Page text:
Despite the favorable publicity and massive growth of each campaign, both Clamshell and Abalone failed to achieve their local goals. The Diablo Canyon facility was delayed, but it ultimately became operational in 1985. In Seabrook, one of the two planned reactors was eventually built. Nuclear power is still generated at these sites today. Looking through a narrow lens, both could be regarded as dramatic failures.

It’s obvious, though, that both Clamshell and Abalone won huge victories for the anti-nuclear movement as a whole. They strengthened the movement by setting a high-profile example of mass organizing and nonviolent direct action, inspiring groups in other regions to expand in numbers and strategic sophistication.

After the massive 1977 Seabrook occupation, and the sustained organizing that followed, not a single nuclear power plant was approved for decades. Clamshell and Abalone failed to block their local facilities, but they contributed greatly to the overall victory.

Fight the war, not just the battle

The activists in Clamshell and Abalone teach us a lesson that is especially needed now: We should strategize on the local campaign level and the movement level. This is hard work — especially when we’re in the weeds of a local campaign — but it is necessary. If the Clamshell folks had said in 1976, “Well, it looks like we can’t stop the Seabrook plant,” they would have been correct. As it turned out, even thousands of arrests and sustained national media attention couldn’t stop Seabrook. But if they had given up their local struggle, they would have missed an opportunity to boost the national movement.

A war is more than the sum of its battles. Lost battles can be victories for the overall war, just as successful battles can be a net negative for the broader struggle. I’m reminded of the journalist who encountered a U.S. general during the Vietnam War and asked him how the war was going. The general replied, “It’s going great! We’re winning nearly every battle.” “Congratulations, sir,” the journalist said. “But I’ve noticed that each battle is closer to Saigon.”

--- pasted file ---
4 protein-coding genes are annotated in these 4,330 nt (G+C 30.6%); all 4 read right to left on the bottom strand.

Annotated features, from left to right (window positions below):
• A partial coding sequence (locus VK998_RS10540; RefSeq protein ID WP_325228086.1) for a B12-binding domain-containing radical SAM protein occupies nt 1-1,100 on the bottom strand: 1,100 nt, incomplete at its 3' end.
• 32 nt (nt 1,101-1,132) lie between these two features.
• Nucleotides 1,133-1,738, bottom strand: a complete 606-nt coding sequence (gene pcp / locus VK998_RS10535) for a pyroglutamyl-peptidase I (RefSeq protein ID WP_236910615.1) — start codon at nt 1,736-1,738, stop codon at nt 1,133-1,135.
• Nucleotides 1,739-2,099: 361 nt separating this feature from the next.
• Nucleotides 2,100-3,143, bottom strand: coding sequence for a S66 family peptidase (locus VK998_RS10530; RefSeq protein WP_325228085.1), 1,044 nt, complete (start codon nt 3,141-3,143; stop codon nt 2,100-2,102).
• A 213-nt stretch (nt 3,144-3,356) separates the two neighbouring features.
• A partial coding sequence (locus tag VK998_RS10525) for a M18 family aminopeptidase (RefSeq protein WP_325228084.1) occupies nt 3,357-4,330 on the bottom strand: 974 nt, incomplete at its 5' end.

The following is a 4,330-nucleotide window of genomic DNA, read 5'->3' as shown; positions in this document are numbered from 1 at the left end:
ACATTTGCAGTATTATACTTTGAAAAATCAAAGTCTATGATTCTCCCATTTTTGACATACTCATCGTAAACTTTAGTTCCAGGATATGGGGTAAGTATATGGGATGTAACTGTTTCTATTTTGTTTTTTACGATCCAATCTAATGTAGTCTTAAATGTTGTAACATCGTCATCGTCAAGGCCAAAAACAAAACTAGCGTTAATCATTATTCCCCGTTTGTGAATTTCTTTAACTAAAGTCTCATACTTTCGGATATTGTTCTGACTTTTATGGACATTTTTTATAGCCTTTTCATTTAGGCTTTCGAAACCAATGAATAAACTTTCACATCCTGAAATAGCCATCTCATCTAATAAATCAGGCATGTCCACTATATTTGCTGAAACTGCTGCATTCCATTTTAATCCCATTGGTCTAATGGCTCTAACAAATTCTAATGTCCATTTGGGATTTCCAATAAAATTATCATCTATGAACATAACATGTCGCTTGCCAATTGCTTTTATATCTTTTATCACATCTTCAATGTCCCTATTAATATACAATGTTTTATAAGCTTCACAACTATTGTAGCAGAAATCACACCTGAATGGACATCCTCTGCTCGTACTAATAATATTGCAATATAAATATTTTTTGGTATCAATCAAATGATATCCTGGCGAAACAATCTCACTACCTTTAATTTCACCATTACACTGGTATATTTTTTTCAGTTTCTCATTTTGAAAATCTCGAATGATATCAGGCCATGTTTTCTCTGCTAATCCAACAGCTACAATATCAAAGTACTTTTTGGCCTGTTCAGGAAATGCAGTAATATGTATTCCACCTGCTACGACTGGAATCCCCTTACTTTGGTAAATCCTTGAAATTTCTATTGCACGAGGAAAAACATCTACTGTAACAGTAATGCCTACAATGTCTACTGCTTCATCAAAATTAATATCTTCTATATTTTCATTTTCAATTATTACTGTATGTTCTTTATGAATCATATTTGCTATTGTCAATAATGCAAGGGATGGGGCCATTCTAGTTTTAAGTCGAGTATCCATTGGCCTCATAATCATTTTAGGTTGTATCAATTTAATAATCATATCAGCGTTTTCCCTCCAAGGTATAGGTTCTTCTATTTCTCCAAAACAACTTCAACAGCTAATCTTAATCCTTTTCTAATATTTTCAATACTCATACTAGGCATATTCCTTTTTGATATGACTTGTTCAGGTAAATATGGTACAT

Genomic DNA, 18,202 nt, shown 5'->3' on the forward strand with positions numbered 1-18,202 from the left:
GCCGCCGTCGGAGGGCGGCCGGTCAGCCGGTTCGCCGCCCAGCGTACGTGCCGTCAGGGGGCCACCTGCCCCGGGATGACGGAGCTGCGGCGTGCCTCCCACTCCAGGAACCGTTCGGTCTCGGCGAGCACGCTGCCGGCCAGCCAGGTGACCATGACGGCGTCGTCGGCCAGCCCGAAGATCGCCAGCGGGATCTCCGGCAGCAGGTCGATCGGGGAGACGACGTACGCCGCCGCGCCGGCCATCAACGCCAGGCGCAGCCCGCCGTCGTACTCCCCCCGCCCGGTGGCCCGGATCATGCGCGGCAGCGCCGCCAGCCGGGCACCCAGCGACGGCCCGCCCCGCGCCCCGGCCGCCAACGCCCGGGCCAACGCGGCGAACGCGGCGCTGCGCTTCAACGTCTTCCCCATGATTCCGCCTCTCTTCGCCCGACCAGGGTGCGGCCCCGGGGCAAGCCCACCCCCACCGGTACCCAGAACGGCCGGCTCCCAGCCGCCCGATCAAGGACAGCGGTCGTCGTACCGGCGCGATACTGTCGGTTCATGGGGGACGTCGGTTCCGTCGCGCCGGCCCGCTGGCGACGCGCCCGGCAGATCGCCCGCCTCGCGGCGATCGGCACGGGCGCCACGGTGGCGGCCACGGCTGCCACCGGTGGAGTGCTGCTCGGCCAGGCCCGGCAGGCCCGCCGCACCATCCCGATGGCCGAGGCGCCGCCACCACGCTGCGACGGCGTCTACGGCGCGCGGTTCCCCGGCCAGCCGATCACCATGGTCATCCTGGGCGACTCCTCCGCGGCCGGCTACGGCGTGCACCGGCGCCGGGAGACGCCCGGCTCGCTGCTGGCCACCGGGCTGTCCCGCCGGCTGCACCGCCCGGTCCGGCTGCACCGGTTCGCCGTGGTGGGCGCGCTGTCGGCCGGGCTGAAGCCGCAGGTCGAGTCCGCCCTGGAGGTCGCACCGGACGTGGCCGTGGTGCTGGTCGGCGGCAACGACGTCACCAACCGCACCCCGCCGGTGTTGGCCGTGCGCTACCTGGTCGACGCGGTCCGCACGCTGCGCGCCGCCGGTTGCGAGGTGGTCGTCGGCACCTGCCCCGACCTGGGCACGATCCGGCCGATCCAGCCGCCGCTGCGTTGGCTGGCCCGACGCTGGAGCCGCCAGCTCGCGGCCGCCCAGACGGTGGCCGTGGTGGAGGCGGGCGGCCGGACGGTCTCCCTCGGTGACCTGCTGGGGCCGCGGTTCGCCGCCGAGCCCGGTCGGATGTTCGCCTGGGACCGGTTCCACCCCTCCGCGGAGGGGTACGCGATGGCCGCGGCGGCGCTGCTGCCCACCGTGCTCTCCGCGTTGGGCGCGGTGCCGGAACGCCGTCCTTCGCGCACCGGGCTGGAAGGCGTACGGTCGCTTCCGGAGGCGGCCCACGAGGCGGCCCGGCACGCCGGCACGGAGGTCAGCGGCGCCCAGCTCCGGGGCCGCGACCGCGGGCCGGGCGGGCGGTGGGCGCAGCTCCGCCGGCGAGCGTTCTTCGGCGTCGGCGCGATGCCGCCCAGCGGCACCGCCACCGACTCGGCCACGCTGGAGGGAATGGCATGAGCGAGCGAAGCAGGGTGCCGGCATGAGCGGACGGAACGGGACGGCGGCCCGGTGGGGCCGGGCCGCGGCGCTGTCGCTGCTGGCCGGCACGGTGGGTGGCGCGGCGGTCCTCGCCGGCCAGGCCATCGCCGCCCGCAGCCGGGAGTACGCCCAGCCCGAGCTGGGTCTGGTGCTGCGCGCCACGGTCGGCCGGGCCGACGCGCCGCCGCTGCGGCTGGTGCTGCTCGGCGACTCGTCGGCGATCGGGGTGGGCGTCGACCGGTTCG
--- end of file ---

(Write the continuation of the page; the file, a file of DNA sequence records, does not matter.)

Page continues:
A more recent metaphor is 2013’s debt-ceiling showdown. Liberals gloated over what they called a Democratic victory, but seemed to forget that their “victory” was equivalent in spending to the 2012 budget proposal from Republican Paul Ryan, which at the time was correctly seen by Democrats as disastrous.

Generals and politicians need to pay attention to the big picture — and so do we.

If we accept that we need to be seeing our local battles as part of a larger struggle, here are some moves that will support local campaigns to support, and benefit from, the rest of the movement.

1. Go big

Local activists should consider which campaign tactics will most help the movement as a whole. Ordinary marches and rallies are rarely noteworthy enough for people to pay attention. Instead, go for numbers, dramatic nonviolent actions and other tactics that will make people pay attention. Even when your local campaign seems unwinnable, you can still win a huge victory for the national movement. This is what the Clams did.